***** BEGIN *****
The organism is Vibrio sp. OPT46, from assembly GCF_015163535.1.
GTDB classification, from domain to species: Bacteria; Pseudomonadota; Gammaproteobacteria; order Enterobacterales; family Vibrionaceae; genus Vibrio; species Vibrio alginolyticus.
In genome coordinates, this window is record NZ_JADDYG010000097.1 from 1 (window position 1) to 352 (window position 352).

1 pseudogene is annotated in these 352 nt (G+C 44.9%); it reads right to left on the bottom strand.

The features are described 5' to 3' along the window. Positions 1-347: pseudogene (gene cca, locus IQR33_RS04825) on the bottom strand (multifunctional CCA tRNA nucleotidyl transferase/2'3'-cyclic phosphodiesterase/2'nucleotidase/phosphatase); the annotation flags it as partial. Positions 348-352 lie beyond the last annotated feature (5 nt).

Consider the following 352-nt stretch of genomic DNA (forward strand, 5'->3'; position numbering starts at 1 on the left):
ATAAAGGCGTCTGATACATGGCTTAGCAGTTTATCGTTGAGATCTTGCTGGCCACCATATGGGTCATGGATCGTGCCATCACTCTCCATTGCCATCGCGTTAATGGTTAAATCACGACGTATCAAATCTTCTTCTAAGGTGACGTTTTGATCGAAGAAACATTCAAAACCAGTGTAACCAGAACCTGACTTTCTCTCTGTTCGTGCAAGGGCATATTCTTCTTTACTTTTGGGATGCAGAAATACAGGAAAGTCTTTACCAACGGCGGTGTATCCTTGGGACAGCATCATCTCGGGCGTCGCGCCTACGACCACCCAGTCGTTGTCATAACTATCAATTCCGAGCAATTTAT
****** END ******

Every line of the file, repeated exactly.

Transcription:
The organism is Vibrio sp. OPT46, from assembly GCF_015163535.1.
GTDB classification, from domain to species: Bacteria; Pseudomonadota; Gammaproteobacteria; order Enterobacterales; family Vibrionaceae; genus Vibrio; species Vibrio alginolyticus.
In genome coordinates, this window is record NZ_JADDYG010000097.1 from 1 (window position 1) to 352 (window position 352).

1 pseudogene is annotated in these 352 nt (G+C 44.9%); it reads right to left on the bottom strand.

The features are described 5' to 3' along the window. Positions 1-347: pseudogene (gene cca, locus IQR33_RS04825) on the bottom strand (multifunctional CCA tRNA nucleotidyl transferase/2'3'-cyclic phosphodiesterase/2'nucleotidase/phosphatase); the annotation flags it as partial. Positions 348-352 lie beyond the last annotated feature (5 nt).

Consider the following 352-nt stretch of genomic DNA (forward strand, 5'->3'; position numbering starts at 1 on the left):
ATAAAGGCGTCTGATACATGGCTTAGCAGTTTATCGTTGAGATCTTGCTGGCCACCATATGGGTCATGGATCGTGCCATCACTCTCCATTGCCATCGCGTTAATGGTTAAATCACGACGTATCAAATCTTCTTCTAAGGTGACGTTTTGATCGAAGAAACATTCAAAACCAGTGTAACCAGAACCTGACTTTCTCTCTGTTCGTGCAAGGGCATATTCTTCTTTACTTTTGGGATGCAGAAATACAGGAAAGTCTTTACCAACGGCGGTGTATCCTTGGGACAGCATCATCTCGGGCGTCGCGCCTACGACCACCCAGTCGTTGTCATAACTATCAATTCCGAGCAATTTAT